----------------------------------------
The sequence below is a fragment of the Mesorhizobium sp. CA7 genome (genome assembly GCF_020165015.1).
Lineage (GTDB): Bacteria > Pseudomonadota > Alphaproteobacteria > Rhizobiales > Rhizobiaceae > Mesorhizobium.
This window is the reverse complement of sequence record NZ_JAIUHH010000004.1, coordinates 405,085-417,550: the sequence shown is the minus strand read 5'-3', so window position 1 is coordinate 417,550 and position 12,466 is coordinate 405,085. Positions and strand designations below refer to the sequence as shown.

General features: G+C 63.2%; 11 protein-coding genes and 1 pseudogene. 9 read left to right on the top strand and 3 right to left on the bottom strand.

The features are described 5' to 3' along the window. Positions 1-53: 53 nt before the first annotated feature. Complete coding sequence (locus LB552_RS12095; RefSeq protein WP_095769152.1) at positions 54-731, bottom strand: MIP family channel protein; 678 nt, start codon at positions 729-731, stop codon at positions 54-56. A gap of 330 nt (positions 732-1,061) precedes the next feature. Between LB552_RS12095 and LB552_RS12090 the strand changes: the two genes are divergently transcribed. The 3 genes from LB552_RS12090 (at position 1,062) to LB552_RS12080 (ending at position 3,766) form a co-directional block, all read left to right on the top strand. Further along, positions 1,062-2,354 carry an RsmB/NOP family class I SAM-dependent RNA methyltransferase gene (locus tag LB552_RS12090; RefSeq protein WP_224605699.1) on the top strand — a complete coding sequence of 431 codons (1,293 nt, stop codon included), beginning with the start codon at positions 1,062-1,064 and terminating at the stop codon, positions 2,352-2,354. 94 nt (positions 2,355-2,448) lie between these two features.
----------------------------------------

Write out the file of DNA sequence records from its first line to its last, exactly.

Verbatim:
The sequence below is a fragment of the Mesorhizobium sp. CA7 genome (genome assembly GCF_020165015.1).
Lineage (GTDB): Bacteria > Pseudomonadota > Alphaproteobacteria > Rhizobiales > Rhizobiaceae > Mesorhizobium.
This window is the reverse complement of sequence record NZ_JAIUHH010000004.1, coordinates 405,085-417,550: the sequence shown is the minus strand read 5'-3', so window position 1 is coordinate 417,550 and position 12,466 is coordinate 405,085. Positions and strand designations below refer to the sequence as shown.

General features: G+C 63.2%; 11 protein-coding genes and 1 pseudogene. 9 read left to right on the top strand and 3 right to left on the bottom strand.

The features are described 5' to 3' along the window. Positions 1-53: 53 nt before the first annotated feature. Complete coding sequence (locus LB552_RS12095; RefSeq protein WP_095769152.1) at positions 54-731, bottom strand: MIP family channel protein; 678 nt, start codon at positions 729-731, stop codon at positions 54-56. A gap of 330 nt (positions 732-1,061) precedes the next feature. Between LB552_RS12095 and LB552_RS12090 the strand changes: the two genes are divergently transcribed. The 3 genes from LB552_RS12090 (at position 1,062) to LB552_RS12080 (ending at position 3,766) form a co-directional block, all read left to right on the top strand. Further along, positions 1,062-2,354 carry an RsmB/NOP family class I SAM-dependent RNA methyltransferase gene (locus tag LB552_RS12090; RefSeq protein WP_224605699.1) on the top strand — a complete coding sequence of 431 codons (1,293 nt, stop codon included), beginning with the start codon at positions 1,062-1,064 and terminating at the stop codon, positions 2,352-2,354. 94 nt (positions 2,355-2,448) lie between these two features.